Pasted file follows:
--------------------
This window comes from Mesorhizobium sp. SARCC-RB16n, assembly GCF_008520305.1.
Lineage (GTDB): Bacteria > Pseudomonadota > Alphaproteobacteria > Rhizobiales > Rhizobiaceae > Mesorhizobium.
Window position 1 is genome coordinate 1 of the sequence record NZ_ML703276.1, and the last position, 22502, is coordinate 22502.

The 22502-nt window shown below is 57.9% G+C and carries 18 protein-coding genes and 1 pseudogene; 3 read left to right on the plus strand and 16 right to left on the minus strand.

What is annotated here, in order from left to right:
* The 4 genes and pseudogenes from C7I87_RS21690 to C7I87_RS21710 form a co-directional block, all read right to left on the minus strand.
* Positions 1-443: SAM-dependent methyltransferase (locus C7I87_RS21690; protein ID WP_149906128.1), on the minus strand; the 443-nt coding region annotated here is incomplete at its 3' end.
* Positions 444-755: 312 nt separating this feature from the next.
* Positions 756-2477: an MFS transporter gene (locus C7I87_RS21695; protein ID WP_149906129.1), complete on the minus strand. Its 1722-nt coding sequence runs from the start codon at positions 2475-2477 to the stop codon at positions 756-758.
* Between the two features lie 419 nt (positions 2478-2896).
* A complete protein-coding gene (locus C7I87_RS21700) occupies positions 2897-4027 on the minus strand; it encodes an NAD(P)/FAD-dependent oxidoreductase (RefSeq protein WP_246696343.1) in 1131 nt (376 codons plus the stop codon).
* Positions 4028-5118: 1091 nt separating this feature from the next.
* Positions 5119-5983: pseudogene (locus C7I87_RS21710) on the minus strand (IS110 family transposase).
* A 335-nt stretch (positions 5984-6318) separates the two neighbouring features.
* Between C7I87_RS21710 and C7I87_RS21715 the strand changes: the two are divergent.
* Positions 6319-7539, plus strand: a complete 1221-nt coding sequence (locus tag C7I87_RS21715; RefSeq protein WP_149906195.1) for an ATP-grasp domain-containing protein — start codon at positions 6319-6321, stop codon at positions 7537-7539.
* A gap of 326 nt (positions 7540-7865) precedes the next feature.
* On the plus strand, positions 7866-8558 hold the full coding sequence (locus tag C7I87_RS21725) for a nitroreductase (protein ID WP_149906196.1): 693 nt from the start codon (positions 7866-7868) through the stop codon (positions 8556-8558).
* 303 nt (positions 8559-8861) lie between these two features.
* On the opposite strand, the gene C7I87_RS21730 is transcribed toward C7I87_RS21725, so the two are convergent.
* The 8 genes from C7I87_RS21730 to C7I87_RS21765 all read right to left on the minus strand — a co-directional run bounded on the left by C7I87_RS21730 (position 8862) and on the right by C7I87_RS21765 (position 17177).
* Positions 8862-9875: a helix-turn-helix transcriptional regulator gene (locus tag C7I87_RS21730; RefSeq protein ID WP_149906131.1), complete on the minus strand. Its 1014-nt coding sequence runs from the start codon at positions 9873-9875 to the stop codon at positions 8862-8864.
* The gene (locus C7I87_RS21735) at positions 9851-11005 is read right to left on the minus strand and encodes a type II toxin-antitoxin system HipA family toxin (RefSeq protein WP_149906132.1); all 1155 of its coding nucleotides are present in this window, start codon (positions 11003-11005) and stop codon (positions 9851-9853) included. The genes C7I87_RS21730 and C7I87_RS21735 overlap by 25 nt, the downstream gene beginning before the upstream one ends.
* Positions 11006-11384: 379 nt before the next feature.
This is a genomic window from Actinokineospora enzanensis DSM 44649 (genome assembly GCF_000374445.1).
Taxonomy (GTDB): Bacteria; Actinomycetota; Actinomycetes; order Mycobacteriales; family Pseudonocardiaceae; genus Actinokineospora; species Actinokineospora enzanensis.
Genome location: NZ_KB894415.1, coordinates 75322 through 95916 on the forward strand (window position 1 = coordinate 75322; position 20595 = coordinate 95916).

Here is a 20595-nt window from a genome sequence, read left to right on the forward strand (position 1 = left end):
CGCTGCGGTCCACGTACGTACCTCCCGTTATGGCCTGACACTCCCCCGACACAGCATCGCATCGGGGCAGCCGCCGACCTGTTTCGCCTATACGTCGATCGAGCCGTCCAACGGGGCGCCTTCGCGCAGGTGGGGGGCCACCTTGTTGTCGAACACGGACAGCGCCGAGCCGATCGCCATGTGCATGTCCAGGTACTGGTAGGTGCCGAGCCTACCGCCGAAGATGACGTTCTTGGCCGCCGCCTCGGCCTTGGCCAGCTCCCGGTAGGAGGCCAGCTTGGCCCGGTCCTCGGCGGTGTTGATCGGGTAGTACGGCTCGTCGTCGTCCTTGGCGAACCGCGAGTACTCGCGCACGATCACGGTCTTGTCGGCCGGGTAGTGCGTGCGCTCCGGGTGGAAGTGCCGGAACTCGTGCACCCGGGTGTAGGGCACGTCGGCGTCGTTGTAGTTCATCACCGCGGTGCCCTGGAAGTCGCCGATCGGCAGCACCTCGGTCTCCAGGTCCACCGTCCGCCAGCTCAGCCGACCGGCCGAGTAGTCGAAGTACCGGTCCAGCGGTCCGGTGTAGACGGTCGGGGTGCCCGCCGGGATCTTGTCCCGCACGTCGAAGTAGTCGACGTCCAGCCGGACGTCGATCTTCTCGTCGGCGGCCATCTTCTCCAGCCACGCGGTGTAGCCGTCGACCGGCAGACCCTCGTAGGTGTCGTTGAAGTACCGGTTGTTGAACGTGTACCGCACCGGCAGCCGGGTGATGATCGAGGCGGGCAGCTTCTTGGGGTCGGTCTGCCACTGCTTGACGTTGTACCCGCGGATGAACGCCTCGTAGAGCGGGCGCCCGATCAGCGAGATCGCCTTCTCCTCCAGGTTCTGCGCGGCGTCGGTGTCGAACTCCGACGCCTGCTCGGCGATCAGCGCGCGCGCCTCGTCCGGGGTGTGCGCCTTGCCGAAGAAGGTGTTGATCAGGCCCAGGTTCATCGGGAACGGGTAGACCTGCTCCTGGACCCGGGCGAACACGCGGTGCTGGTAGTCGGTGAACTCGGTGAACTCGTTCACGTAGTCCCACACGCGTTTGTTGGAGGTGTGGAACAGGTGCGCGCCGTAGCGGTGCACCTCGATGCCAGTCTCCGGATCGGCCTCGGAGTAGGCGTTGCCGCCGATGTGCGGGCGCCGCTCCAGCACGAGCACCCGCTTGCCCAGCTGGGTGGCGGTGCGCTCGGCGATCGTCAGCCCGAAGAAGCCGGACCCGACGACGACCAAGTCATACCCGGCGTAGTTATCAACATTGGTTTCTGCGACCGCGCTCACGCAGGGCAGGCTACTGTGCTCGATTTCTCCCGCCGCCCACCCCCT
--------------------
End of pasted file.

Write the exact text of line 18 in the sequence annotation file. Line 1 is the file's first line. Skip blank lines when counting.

* On the plus strand, positions 7866-8558 hold the full coding sequence (locus tag C7I87_RS21725) for a nitroreductase (protein ID WP_149906196.1): 693 nt from the start codon (positions 7866-7868) through the stop codon (positions 8556-8558).